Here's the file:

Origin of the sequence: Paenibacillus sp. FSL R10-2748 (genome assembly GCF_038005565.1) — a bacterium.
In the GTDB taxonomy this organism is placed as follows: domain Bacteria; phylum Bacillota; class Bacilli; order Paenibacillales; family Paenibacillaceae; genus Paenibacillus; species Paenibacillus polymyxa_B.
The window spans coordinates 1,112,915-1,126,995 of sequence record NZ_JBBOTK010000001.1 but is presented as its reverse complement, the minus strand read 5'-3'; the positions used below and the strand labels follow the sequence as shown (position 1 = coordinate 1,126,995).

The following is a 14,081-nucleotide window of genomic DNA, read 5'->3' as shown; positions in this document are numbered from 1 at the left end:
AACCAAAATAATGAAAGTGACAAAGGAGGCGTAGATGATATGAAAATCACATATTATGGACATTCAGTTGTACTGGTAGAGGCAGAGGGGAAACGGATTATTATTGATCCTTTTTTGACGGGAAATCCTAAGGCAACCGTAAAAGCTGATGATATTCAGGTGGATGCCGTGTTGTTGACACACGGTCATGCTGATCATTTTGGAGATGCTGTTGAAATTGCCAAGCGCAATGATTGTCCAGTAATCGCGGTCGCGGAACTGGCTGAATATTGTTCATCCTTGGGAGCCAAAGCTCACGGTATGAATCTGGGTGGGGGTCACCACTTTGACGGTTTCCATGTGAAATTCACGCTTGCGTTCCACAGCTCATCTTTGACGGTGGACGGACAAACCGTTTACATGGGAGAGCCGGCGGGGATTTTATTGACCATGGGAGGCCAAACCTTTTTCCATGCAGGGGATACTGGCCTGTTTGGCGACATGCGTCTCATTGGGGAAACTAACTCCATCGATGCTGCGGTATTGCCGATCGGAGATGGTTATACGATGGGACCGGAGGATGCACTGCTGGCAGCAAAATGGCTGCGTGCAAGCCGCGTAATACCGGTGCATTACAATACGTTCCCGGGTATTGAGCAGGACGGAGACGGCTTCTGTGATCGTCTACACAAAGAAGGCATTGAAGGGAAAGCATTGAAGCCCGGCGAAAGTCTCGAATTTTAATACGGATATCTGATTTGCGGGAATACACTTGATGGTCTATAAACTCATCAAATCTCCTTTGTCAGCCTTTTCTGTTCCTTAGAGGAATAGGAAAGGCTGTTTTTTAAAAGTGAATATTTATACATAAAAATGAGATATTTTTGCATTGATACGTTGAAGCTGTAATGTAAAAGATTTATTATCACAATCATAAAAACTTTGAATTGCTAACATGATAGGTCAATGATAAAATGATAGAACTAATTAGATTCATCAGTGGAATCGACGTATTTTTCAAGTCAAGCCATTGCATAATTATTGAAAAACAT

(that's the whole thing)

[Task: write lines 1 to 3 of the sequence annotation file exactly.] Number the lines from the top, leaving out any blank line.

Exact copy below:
Origin of the sequence: Paenibacillus sp. FSL R10-2748 (genome assembly GCF_038005565.1) — a bacterium.
In the GTDB taxonomy this organism is placed as follows: domain Bacteria; phylum Bacillota; class Bacilli; order Paenibacillales; family Paenibacillaceae; genus Paenibacillus; species Paenibacillus polymyxa_B.
The window spans coordinates 1,112,915-1,126,995 of sequence record NZ_JBBOTK010000001.1 but is presented as its reverse complement, the minus strand read 5'-3'; the positions used below and the strand labels follow the sequence as shown (position 1 = coordinate 1,126,995).